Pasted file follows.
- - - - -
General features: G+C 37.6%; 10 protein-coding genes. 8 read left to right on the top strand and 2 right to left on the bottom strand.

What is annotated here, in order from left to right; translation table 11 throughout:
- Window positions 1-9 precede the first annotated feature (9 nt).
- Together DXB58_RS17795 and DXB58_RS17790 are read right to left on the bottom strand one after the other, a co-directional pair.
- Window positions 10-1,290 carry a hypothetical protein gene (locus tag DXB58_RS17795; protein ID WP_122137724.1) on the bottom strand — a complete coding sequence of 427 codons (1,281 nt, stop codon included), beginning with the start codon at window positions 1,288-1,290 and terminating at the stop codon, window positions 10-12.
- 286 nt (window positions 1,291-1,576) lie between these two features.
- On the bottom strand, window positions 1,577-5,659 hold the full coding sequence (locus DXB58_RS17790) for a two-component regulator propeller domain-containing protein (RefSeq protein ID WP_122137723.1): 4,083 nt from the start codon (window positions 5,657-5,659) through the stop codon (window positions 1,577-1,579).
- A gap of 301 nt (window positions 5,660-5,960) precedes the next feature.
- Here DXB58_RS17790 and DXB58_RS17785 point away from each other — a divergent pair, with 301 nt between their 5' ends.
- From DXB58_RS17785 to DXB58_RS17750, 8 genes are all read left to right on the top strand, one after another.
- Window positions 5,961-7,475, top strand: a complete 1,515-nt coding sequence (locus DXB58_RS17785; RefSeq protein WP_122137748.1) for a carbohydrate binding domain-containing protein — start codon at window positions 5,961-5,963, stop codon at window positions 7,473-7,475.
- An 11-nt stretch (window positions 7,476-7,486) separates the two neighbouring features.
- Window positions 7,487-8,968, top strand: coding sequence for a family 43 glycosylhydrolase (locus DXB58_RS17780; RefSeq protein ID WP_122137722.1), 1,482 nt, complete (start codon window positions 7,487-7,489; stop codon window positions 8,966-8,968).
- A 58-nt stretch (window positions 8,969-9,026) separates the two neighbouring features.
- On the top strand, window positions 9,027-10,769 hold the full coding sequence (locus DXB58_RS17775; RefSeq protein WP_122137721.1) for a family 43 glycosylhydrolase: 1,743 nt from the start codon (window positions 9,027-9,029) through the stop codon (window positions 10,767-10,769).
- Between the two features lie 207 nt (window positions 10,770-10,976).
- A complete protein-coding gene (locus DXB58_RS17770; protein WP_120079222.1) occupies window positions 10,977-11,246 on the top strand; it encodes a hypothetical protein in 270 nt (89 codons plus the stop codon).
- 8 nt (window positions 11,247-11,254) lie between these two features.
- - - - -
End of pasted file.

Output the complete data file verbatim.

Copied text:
General features: G+C 37.6%; 10 protein-coding genes. 8 read left to right on the top strand and 2 right to left on the bottom strand.

What is annotated here, in order from left to right; translation table 11 throughout:
- Window positions 1-9 precede the first annotated feature (9 nt).
- Together DXB58_RS17795 and DXB58_RS17790 are read right to left on the bottom strand one after the other, a co-directional pair.
- Window positions 10-1,290 carry a hypothetical protein gene (locus tag DXB58_RS17795; protein ID WP_122137724.1) on the bottom strand — a complete coding sequence of 427 codons (1,281 nt, stop codon included), beginning with the start codon at window positions 1,288-1,290 and terminating at the stop codon, window positions 10-12.
- 286 nt (window positions 1,291-1,576) lie between these two features.
- On the bottom strand, window positions 1,577-5,659 hold the full coding sequence (locus DXB58_RS17790) for a two-component regulator propeller domain-containing protein (RefSeq protein ID WP_122137723.1): 4,083 nt from the start codon (window positions 5,657-5,659) through the stop codon (window positions 1,577-1,579).
- A gap of 301 nt (window positions 5,660-5,960) precedes the next feature.
- Here DXB58_RS17790 and DXB58_RS17785 point away from each other — a divergent pair, with 301 nt between their 5' ends.
- From DXB58_RS17785 to DXB58_RS17750, 8 genes are all read left to right on the top strand, one after another.
- Window positions 5,961-7,475, top strand: a complete 1,515-nt coding sequence (locus DXB58_RS17785; RefSeq protein WP_122137748.1) for a carbohydrate binding domain-containing protein — start codon at window positions 5,961-5,963, stop codon at window positions 7,473-7,475.
- An 11-nt stretch (window positions 7,476-7,486) separates the two neighbouring features.
- Window positions 7,487-8,968, top strand: coding sequence for a family 43 glycosylhydrolase (locus DXB58_RS17780; RefSeq protein ID WP_122137722.1), 1,482 nt, complete (start codon window positions 7,487-7,489; stop codon window positions 8,966-8,968).
- A 58-nt stretch (window positions 8,969-9,026) separates the two neighbouring features.
- On the top strand, window positions 9,027-10,769 hold the full coding sequence (locus DXB58_RS17775; RefSeq protein WP_122137721.1) for a family 43 glycosylhydrolase: 1,743 nt from the start codon (window positions 9,027-9,029) through the stop codon (window positions 10,767-10,769).
- Between the two features lie 207 nt (window positions 10,770-10,976).
- A complete protein-coding gene (locus DXB58_RS17770; protein WP_120079222.1) occupies window positions 10,977-11,246 on the top strand; it encodes a hypothetical protein in 270 nt (89 codons plus the stop codon).
- 8 nt (window positions 11,247-11,254) lie between these two features.